Tim Montgomerie wrote an interesting piece in yesterday’s Times setting out ‘five ways to widen Tory appeal and win’ in 2015.
Today we thought we might do the same for Labour.
In 2010 the party suffered its worst election defeat since the 1983 debacle, losing 5 million votes since 1997. In order to win in 2015, Labour now has less than two years to put together an appealing package for the electorate – one that shows the party is credible but also one that is also radical enough to warrant a change of government.
Here, then, are five policies I think Labour should adopt to attract the voters and win in 2015.
1. Universal childcare for all pre-school children
The coalition has settled for the introduction of tax-free childcare vouchers for middle and higher income families but hasn’t the stomach to go the whole hog due to an innate reticence to spending government money. The result is an unequal system, with analysis by the Resolution Foundation showing that more the 80 per cent of the families that benefit from the government’s heralded voucher scheme are in the top half of the working-age household income distribution.
There is a straightforward way to overcome the (justified) perception of unfairness in the guise of a radical and attractive alternative: free universal early years childcare. As well as being a likely vote winner, analysis by the IPPR has found that the introduction of universal childcare would pay a return to the government of £20,050 over four years due to the tax revenue generated by mothers returning to work after one year. In other words, it would save the government money by allowing mothers to return to work sooner if they so wished.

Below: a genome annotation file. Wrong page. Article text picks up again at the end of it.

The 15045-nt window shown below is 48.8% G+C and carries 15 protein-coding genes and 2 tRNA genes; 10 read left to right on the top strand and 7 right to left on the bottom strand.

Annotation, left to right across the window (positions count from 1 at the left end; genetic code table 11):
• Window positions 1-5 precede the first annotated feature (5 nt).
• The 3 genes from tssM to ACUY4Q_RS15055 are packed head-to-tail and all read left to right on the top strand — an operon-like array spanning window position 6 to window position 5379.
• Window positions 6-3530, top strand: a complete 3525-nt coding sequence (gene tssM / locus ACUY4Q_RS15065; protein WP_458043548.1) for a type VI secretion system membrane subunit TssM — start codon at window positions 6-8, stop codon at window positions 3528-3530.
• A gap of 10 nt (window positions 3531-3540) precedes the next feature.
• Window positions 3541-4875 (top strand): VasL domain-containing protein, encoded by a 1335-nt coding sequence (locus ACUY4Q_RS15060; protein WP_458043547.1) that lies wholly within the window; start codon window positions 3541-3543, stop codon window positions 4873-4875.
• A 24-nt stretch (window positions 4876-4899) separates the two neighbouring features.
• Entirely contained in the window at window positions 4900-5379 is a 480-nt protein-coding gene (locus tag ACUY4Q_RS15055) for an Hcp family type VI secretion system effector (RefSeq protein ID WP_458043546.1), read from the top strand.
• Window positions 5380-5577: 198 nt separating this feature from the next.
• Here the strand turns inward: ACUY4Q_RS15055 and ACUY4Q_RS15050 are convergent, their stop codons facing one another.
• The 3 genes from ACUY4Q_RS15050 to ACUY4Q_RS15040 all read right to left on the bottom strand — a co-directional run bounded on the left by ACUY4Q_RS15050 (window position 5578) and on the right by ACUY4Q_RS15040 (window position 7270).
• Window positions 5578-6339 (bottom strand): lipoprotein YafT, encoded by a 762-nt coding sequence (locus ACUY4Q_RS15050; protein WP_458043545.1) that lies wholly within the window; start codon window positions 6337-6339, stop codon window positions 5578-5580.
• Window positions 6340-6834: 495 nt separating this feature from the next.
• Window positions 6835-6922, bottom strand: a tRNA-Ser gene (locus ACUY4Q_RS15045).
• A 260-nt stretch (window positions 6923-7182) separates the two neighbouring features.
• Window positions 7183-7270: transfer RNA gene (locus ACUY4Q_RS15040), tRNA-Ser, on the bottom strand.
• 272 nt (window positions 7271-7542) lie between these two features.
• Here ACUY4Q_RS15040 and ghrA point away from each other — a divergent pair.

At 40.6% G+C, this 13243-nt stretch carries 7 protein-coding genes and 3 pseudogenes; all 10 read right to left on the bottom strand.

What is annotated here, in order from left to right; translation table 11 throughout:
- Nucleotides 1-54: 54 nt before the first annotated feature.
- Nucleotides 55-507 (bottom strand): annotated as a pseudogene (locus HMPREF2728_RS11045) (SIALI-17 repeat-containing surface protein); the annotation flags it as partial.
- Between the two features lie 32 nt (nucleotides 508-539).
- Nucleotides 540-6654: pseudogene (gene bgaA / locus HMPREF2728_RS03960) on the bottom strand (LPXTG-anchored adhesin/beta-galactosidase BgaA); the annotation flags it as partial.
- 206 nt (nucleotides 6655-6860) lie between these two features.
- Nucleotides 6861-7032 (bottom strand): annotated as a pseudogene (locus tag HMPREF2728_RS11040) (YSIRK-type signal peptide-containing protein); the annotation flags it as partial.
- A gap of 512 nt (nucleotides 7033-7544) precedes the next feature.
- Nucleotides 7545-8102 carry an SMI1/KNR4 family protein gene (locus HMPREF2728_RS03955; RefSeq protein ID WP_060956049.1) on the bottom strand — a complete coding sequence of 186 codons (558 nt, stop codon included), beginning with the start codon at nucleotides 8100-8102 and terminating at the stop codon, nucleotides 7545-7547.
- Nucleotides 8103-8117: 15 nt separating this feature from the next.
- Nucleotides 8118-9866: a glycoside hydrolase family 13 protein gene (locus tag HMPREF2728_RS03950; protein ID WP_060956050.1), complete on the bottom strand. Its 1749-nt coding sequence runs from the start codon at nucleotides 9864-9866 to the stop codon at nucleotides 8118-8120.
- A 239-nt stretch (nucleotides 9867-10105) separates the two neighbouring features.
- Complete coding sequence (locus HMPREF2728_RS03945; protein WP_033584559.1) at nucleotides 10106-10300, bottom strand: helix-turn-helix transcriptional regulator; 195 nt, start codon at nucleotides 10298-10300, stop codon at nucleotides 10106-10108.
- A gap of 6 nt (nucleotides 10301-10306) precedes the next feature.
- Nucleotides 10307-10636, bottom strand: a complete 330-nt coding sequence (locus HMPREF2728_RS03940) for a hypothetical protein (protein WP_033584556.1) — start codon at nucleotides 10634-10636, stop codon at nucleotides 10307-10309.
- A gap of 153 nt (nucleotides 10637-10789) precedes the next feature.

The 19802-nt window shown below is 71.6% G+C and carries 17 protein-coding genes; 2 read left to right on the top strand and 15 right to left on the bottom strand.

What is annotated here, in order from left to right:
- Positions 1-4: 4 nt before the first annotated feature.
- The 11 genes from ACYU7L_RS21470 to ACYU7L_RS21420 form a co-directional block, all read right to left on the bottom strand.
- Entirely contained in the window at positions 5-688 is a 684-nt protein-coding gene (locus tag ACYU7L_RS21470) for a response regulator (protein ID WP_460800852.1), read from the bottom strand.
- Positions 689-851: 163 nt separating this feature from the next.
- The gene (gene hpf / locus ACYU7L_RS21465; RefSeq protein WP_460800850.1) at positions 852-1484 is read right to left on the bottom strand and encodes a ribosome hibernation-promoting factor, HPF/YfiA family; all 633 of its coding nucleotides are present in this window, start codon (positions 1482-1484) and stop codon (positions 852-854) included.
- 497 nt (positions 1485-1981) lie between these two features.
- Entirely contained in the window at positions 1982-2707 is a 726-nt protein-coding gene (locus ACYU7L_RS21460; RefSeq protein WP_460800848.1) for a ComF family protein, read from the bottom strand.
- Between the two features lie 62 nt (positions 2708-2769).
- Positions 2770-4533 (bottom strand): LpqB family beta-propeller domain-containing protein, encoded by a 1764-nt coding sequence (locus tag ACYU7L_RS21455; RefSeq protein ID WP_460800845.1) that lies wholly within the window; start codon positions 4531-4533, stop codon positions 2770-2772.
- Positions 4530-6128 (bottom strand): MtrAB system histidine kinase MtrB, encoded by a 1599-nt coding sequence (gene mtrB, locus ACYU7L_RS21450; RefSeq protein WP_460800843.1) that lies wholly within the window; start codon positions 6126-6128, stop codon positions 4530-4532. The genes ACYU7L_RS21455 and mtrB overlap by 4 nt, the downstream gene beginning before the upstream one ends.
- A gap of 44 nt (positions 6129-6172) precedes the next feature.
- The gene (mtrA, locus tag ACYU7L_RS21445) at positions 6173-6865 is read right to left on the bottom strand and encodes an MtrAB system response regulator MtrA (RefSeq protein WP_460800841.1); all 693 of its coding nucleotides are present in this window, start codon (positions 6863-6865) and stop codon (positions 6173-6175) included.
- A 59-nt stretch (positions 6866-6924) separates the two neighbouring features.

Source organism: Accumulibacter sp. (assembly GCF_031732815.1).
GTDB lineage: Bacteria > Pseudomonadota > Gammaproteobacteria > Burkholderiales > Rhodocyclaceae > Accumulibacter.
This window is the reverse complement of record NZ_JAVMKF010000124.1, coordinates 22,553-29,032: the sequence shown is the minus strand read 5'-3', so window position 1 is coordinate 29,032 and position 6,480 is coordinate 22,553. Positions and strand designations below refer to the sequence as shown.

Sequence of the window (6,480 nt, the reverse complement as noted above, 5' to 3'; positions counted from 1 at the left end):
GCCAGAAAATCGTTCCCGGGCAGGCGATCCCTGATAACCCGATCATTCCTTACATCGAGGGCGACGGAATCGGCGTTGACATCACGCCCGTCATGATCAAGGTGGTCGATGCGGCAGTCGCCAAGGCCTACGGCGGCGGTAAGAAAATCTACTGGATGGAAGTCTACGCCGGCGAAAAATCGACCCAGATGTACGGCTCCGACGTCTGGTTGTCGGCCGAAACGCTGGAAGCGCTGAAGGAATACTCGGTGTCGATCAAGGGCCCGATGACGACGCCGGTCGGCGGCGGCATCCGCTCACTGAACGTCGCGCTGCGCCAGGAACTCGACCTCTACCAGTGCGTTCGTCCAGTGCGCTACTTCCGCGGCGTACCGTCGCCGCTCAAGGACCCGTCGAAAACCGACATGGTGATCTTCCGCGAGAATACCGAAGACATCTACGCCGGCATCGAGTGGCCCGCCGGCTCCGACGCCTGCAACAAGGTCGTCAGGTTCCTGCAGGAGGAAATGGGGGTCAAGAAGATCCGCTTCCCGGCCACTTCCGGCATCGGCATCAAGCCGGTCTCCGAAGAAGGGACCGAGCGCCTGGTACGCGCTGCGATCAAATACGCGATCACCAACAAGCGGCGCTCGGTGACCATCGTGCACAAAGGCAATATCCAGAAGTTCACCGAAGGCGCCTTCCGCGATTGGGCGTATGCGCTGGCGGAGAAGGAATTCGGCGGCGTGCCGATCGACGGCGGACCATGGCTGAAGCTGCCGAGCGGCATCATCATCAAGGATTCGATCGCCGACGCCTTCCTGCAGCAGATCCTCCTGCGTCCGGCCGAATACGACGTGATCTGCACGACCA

2. Build houses and cap rents
Rather than selling people houses they cannot afford and in the process inflating another housing bubble, as George Osborne is currently doing, Labour should instead propose an ambitious house building programme and put a cap on rents. This needs to be a two-pronged approach due to the fact that, while many young people are understandably keen to get on the property ladder, many others will realistically spend a significant period of time in the rented sector. It also makes it a great deal harder to put down the money for a mortgage when 40 per cent of your income (the national average) is disappearing on rent.
Optimists like to think that building more houses will be enough to bring down the cost of rents; but unless there is a sudden halt in migration to the UK, the demand for a place to live is likely to carry on rising at a significant pace, meaning rents will likely continue rising. Official figures from last year show that the median rent in London rose by 9 per cent – during the same period pay increased by just 2 per cent. This was despite Mayor Boris Johnson trying for four years to build more homes.
I suspect that, despite the views of some on the left, the British are constitutionally incapable of a continental model of low home ownership for reasons too complex to go into here. A radical and progressive policy in this area would accept this reality but also recognise that ‘Buy-To-Let’ landlordism is out of control.
3. Expand apprenticeships for young workers